When I get exceptions, it is often from deep within the call stack. When this happens, more often than not, the actual offending line of code is hidden from me:

tmp.rb:7:in `t': undefined method `bar' for nil:NilClass (NoMethodError)
        from tmp.rb:10:in `s'
        from tmp.rb:13:in `r'
        from tmp.rb:16:in `q'
        from tmp.rb:19:in `p'
        from tmp.rb:22:in `o'
        from tmp.rb:25:in `n'
        from tmp.rb:28:in `m'
        from tmp.rb:31:in `l'
         ... 8 levels...
        from tmp.rb:58:in `c'
        from tmp.rb:61:in `b'
        from tmp.rb:64:in `a'
        from tmp.rb:67

That "... 8 levels..." truncation is causing me a great deal of trouble. I'm not having much success googling for this one: How do I tell ruby that I want dumps to include the full stack?

  • 2
    Is there a way to do this from the command line instead? – Andrew Grimm May 6 '09 at 2:21
up vote 191 down vote accepted

Exception#backtrace has the entire stack in it:

def do_division_by_zero; 5 / 0; end
begin
  do_division_by_zero
rescue => exception
  puts exception.backtrace
  raise # always reraise
end

(Inspired by Peter Cooper's Ruby Inside blog)

  • 12
    I'd reraise the exception, at least for the sake of the examples completness. – reto Jul 13 '09 at 5:59
  • 9
    To reraise you just need to say raise. No need to explicitly specify the execption you want to raise. – Timo Dec 1 '14 at 10:17
  • Nice, I always thought you had to pass the previous exception to raise. I didn't realize that it defaults to the last exception rescued. – unflores Jul 22 '16 at 9:25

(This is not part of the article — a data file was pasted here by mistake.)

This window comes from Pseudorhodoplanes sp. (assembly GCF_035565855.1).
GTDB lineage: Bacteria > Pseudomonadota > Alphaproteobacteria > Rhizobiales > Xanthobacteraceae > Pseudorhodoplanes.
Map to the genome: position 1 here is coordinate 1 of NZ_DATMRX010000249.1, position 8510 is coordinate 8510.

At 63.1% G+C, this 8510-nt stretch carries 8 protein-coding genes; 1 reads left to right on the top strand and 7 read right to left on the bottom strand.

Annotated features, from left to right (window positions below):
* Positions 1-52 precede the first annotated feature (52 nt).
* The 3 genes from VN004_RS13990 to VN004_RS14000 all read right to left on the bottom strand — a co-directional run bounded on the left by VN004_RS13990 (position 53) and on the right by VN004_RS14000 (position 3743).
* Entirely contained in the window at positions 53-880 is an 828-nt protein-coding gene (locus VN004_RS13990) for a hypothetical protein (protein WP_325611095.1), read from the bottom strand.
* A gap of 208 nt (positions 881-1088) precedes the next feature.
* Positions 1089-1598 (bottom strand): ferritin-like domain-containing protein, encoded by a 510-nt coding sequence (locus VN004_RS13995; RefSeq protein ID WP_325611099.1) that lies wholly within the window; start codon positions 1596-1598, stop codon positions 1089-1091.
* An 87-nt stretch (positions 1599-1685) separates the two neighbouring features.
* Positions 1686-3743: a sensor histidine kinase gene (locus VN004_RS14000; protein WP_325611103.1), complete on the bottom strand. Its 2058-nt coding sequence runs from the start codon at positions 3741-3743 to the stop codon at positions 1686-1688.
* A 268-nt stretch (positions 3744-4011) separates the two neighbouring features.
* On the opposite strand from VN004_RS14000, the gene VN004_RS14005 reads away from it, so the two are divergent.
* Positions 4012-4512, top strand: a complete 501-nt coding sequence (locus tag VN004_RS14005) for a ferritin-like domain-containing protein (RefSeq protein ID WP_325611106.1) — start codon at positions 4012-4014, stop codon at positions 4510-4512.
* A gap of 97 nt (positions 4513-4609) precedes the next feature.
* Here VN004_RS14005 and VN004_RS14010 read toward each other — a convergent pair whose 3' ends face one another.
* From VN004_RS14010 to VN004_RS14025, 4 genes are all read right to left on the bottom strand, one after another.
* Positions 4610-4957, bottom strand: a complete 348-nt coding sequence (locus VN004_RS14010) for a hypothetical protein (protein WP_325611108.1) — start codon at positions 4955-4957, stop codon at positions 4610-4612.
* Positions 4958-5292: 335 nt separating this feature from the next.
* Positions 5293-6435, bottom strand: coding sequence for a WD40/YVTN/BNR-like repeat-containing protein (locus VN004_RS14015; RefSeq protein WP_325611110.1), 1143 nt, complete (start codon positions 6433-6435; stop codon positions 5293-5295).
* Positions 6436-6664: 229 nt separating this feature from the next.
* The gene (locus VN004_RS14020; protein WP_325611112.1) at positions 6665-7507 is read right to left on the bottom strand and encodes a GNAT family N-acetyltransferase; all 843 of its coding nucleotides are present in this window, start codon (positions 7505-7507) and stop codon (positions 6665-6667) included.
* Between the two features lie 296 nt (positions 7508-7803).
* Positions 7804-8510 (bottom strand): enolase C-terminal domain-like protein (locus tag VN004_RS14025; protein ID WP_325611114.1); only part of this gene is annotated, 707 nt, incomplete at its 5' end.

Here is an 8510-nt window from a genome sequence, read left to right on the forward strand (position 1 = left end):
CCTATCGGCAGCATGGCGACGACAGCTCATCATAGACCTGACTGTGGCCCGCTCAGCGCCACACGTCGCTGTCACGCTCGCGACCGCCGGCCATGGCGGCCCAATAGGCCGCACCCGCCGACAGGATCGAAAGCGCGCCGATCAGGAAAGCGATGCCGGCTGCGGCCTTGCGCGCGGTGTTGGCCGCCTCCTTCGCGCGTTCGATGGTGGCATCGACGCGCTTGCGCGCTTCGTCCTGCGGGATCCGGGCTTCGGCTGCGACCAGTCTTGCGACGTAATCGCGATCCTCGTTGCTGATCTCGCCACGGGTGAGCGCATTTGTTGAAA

You could also do this if you'd like a simple one-liner:

puts caller
  • 2
    Awesome trick. Thanks a lot. I didn't know that raise can be used with no arguments. Neither I knew that rescue will be treated correctly as one-liner. I also totally ignore those global vars like $!. – Dmytrii Nagirniak Oct 31 '11 at 0:47
  • 10
    no need to raise/rescue, you can just use Kernel#caller, like so: puts "this line was reached by #{caller.join("\n")}" – Stephen C Jan 24 '12 at 0:24
  • Ah, I found out about that shortly after posting this answer and forgot to update it. Thanks – anonymous coward Jan 24 '12 at 10:53
  • I use y caller to print the output like Java stack trace. – so_mv Mar 26 '12 at 22:17
  • caller(0,2) would return the two latest entries in the stacktrace. Nice for outputting abbreviated stacktraces. – Magne Jul 12 '17 at 9:14

This produces the error description and nice clean, indented stacktrace:

begin               
 # Some exception throwing code
rescue => e
  puts "Error during processing: #{$!}"
  puts "Backtrace:\n\t#{e.backtrace.join("\n\t")}"
end

IRB has a setting for this awful "feature", which you can customize.

Create a file called ~/.irbrc that includes the following line:

IRB.conf[:BACK_TRACE_LIMIT] = 100

This will allow you to see 100 stack frames in irb, at least. I haven't been able to find an equivalent setting for the non-interactive runtime.

Detailed information about IRB customization can be found in the Pickaxe book.

  • This is work for rails console as well! Just in case. ;) – Zeke Fast Apr 1 '13 at 10:44
  • 3
    This should be the accepted answer, because it addresses the question of how to show more of the backtrace instead of "...X levels..." . – nickh Jun 30 '13 at 18:10